Could Casey Kotchman Succeed as Boston's First Baseman of the Future? While everyone in the baseball world waits for the holdup in this Mike Lowell fiasco to be resolved, there are a lot of third parties with a strong rooting interest in the matter.

There are a lot of different angles here. Every fan of the Red Sox and Rangers has a stake in this. So, too, do the agents of Lowell and Rangers catcher Max Ramirez. So do Terry Francona and Rangers manager Ron Washington.

But what about Casey Kotchman?

You haven't seen many headlines this winter about Kotchman, the 26-year-old first baseman who's bounced around to three different teams in the past two seasons, settling in Boston after the trade deadline this summer. But Kotchman has as big a reason as anyone to keep up with the Lowell news that unfolds this week. He'll be keeping his phone on, gluing his eyes to the TV and watching that rumor mill like a hawk. His job might depend on it.

If Lowell goes, then Kotchman becomes the Red Sox' starting first baseman for 2010 by default. It's not a job he's guaranteed to keep — and considering the recent rumors we've heard about a pair of Adrians, Beltre and Gonzalez, there's a good chance he won't — but Kotchman becomes the incumbent. If all else fails, and no one arrives on the scene to supplant him and join Kevin Youkilis in the Red Sox infield, then the first-base job falls to Kotchman.

It would be a big jump for a young infielder who hasn't quite proven that he's ready for it. Kotchman has spent the last three seasons teetering on the brink of "regular first baseman" status — he's never played 150 games in a season, but since 2007, he's averaged 135 games played, and he's hit .279 with 11 home runs and 29 doubles a year. He's not a star, but he's definitely fringe-starter material for a contending team.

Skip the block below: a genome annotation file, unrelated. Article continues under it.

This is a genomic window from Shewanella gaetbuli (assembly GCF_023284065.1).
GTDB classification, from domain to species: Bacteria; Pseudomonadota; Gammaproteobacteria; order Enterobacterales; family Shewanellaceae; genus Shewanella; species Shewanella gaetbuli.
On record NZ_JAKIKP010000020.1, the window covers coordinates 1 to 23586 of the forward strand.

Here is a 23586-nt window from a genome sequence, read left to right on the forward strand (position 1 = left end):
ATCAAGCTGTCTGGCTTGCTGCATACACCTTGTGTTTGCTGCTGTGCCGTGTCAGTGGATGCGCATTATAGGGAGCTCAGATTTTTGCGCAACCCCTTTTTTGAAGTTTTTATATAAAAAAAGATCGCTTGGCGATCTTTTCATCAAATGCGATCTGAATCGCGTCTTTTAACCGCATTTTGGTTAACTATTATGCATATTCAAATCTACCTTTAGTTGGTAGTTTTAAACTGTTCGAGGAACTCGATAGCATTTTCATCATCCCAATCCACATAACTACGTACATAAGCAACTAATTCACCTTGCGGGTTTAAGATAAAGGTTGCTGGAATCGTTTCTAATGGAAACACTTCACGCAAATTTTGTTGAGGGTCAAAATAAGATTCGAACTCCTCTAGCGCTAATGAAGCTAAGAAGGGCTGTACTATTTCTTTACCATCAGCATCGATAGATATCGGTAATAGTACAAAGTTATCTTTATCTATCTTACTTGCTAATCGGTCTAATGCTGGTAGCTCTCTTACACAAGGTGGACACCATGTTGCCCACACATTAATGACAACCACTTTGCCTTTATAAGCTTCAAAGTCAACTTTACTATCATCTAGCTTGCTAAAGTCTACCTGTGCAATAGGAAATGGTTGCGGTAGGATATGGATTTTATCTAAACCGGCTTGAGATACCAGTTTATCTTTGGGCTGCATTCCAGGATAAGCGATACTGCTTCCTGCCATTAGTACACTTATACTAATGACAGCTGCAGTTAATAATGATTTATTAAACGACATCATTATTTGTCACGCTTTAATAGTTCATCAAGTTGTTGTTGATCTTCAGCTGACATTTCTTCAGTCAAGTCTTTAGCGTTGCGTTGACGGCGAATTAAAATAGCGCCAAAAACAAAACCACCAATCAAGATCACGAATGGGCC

Kotchman hasn't quite found job security yet. Throughout his early twenties, he was seen as the first baseman of the future in Anaheim, but the Angels grew tired of waiting for his power stroke to come around, opting instead to give up and ship him to Atlanta as part of a deadline deal for Mark Teixeira. Then the Braves bailed on him, too, shipping him to Boston a year later as part of the Adam LaRoche wheel-and-deal effort.

There's a chance that in Boston, he's found a more permanent home. But in what capacity, it's hard to say.

Reports surfacing last week indicated that Kotchman, who made $2.885 million last season, is likely to be tendered a contract by Boston's front office. With less than six full seasons of major league service time under his belt, Kotchman is still a cost-controlled asset of the Red Sox, and it would behoove the Sox to keep him around until they have a stable plan to move on without him.

In two months with the Sox after this summer's trade deadline, Kotchman didn't get many chances to prove himself. In 95 plate appearances, he hit .218/.284/.287, relegating himself to the end of the bench. He ended up making just one plate appearance in the ALDS against the Angels, his former team.

But Kotchman deserves another chance to prove to the Red Sox what he can do. And if all else fails and he ends up in the starting lineup on Opening Day, he'll get that chance.

That may not be a popular option. And it may not be that likely. But it's certainly a possibility, and one on which the Red Sox are keeping a close eye as this Mike Lowell story continues to unfold.